Peter failed in spectacular fashion. He bragged he would stand with Jesus even if everyone else fled. He fell asleep in the Garden. He assaulted the servant of the High Priest. Though he was warned about it in advance, he went ahead and denied Christ three times.
Here’s a question to everyone who has ever failed: Why did Jesus put the man’s severed ear back on? (Luke 22:51). We know Peter had taken a sword and had cut it off. We know why. We can also guess that Jesus healed Malchus’ ear out of compassion. But there is something way deeper going on here. What does that have to do with anyone who ever failed? Everything.
The day after Jesus died wouldn’t have hurt Peter so much if Peter didn’t love Jesus so much. That he had abandoned Christ began to torment him. It could have devastated him for the rest of his life. But right at this point, he doesn’t believe there is a rest of his life.
The day after Jesus died is Peter’s day to hide like a hunted animal. A day to let it sink in that there is nothing left to live for. He was a hair’s breadth away from the fate of Judas Iscariot. Worst of all, he lost his destiny.
Destiny is a mysterious thing. The same force that can inspire a man to greatness can—in his failure—torture him. The pain level depends on the size of the destiny. In the case of Peter, it was massive.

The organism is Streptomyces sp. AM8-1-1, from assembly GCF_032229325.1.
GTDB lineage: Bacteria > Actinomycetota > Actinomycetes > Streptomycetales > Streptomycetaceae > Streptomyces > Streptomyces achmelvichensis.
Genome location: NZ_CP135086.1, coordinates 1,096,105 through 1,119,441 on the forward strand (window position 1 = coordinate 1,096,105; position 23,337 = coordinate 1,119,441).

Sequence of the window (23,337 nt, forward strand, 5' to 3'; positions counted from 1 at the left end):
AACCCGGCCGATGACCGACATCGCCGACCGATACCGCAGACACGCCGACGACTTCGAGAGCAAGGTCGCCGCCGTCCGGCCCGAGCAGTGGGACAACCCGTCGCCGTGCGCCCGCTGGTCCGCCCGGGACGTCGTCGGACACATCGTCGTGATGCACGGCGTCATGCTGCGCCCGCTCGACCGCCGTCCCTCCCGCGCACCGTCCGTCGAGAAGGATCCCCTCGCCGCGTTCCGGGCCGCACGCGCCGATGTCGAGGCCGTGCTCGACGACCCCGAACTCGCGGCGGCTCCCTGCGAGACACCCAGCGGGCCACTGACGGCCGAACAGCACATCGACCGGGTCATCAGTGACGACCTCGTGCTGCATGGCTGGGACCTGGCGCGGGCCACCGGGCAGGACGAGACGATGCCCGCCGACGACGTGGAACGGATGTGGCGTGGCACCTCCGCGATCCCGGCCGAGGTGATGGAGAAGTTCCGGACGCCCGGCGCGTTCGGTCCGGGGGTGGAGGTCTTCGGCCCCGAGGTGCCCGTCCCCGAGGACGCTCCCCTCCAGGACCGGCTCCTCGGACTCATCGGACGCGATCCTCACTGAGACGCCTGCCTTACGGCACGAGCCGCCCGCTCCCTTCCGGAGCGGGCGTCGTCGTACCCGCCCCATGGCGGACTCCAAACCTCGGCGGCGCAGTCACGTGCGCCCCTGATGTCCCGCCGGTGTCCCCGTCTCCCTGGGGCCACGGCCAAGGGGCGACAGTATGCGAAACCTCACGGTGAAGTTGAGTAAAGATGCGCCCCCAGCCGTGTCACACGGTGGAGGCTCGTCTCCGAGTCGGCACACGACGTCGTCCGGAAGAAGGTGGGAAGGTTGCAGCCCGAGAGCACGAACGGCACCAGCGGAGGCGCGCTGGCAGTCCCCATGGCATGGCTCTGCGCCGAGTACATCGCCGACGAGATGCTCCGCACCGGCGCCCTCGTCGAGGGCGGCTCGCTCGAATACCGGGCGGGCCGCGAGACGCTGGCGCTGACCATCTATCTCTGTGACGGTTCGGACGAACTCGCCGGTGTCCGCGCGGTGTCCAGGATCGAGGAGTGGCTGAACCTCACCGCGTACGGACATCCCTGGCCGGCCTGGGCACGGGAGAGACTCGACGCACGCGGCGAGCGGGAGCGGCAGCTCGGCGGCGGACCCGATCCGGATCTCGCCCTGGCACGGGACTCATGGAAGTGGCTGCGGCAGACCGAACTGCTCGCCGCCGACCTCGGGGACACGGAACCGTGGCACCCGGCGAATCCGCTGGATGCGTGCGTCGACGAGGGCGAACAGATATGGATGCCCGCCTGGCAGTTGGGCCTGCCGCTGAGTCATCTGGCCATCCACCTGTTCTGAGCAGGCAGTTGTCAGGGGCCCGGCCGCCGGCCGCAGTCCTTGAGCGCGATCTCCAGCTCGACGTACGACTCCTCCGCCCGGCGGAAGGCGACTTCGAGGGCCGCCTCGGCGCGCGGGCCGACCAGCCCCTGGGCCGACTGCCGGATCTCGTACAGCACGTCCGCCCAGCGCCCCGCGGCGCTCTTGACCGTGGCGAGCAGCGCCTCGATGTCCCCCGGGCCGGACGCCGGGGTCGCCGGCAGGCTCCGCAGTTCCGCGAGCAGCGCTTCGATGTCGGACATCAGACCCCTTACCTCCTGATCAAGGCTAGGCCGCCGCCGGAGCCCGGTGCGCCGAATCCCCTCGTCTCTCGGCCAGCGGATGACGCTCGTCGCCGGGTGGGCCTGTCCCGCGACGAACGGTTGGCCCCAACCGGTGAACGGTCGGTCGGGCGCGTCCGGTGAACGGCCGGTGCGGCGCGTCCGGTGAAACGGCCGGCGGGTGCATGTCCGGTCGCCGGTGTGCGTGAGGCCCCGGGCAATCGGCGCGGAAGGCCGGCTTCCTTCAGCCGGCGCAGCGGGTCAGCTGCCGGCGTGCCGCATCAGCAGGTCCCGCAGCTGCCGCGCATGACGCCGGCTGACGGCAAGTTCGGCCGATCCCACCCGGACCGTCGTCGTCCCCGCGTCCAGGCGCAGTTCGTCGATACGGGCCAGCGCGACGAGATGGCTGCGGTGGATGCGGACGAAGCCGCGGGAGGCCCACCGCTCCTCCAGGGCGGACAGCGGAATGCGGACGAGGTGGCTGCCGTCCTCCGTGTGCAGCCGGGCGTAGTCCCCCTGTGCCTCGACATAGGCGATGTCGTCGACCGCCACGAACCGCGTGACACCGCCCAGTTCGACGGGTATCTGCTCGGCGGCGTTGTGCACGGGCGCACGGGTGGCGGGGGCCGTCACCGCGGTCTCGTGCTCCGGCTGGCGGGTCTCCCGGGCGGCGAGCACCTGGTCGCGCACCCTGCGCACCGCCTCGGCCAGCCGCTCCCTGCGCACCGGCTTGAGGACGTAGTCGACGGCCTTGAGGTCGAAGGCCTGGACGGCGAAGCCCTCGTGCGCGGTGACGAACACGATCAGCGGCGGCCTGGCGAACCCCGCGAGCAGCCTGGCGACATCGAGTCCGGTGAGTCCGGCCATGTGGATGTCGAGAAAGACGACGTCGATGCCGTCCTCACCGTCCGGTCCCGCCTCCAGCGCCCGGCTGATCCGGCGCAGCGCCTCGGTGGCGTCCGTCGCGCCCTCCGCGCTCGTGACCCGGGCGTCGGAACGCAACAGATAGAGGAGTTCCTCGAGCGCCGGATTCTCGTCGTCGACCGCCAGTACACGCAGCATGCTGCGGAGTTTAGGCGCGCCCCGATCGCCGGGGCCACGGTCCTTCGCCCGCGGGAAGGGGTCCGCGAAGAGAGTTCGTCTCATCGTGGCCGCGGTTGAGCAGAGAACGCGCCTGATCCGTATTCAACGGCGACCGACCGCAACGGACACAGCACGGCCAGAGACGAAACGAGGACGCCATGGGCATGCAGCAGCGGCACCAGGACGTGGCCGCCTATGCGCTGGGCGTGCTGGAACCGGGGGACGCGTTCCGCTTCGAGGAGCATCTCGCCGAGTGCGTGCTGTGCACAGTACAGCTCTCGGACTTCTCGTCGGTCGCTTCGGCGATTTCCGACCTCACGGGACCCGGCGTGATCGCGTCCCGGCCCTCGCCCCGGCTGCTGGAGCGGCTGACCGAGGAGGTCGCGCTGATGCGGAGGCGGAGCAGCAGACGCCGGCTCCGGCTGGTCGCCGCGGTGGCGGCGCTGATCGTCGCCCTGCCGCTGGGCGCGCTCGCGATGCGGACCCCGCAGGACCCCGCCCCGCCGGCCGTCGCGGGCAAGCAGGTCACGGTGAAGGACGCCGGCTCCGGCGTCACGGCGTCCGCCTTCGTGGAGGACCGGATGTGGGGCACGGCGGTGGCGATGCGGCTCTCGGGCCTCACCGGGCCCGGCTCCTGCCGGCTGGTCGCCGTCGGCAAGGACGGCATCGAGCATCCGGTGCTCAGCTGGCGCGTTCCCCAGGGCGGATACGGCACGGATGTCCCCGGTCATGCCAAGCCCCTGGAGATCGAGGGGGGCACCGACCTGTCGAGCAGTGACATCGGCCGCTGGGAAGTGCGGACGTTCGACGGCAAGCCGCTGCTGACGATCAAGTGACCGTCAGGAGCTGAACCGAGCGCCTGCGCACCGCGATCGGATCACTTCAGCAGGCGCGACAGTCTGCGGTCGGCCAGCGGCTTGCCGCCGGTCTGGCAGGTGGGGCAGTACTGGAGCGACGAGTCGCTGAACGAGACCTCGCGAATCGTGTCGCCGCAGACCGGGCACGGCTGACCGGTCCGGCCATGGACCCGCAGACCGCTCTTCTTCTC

Peter was minding his own business when Jesus interrupted his whole life. Fishing all night, Peter had caught nothing. His hands are red and sore from handling the heavy nets. Every muscle aches. He has nothing to show for a brutal night at sea.
The strange Teacher says, “Let your nets down again for a catch.” Peter halfheartedly does as he is asked. The enormous catch terrifies him. He begs Jesus to keep his distance, “I am a sinful man.”
That’s when he heard the words about his destiny. “Follow Me and I will make you a fisher of men.” Then, once more, the day after Jesus has died, Peter is just a fisherman again. It sticks in his throat to say it.
They say that regret is the cancer of life—if so, on this terrible day, Peter is terminal. He could have prayed Psalm 69: 1 “Save me, O God! For the waters have come up to my neck. 2 I sink in deep mire, where there is no standing; I have come into deep waters, where the floods overflow me. 3 I am weary with my crying; my throat is dry; my eyes fail while I wait for my God. 4 Those who hate me without a cause are more than the hairs of my head; they are mighty who would destroy me…”
“I sink in deep mire, where there is no standing” simply means that in the quicksand of despair, nothing that used to help you snap out of it works now. All of your comfort is gone. There is nothing to grab to save you. You will sink until you vanish.
Now it’s dawn on Sunday. Peter can’t know that at that moment, an angel is talking about him. Mark 16: 7 “But go, tell His disciples—and Peter—that He is going before you into Galilee; there you will see Him, as He said to you.” The angel added the words “and Peter.” Why? Because God knew Peter would have disqualified himself if the invitation was “for disciples only.” Wouldn’t you love to have seen Peter’s face when they told him the angel’s message?
So why did Jesus put the ear back on? He knew Peter’s destiny, and Peter couldn’t be in prison on the day of Pentecost. Jesus knew his destiny. He knows yours.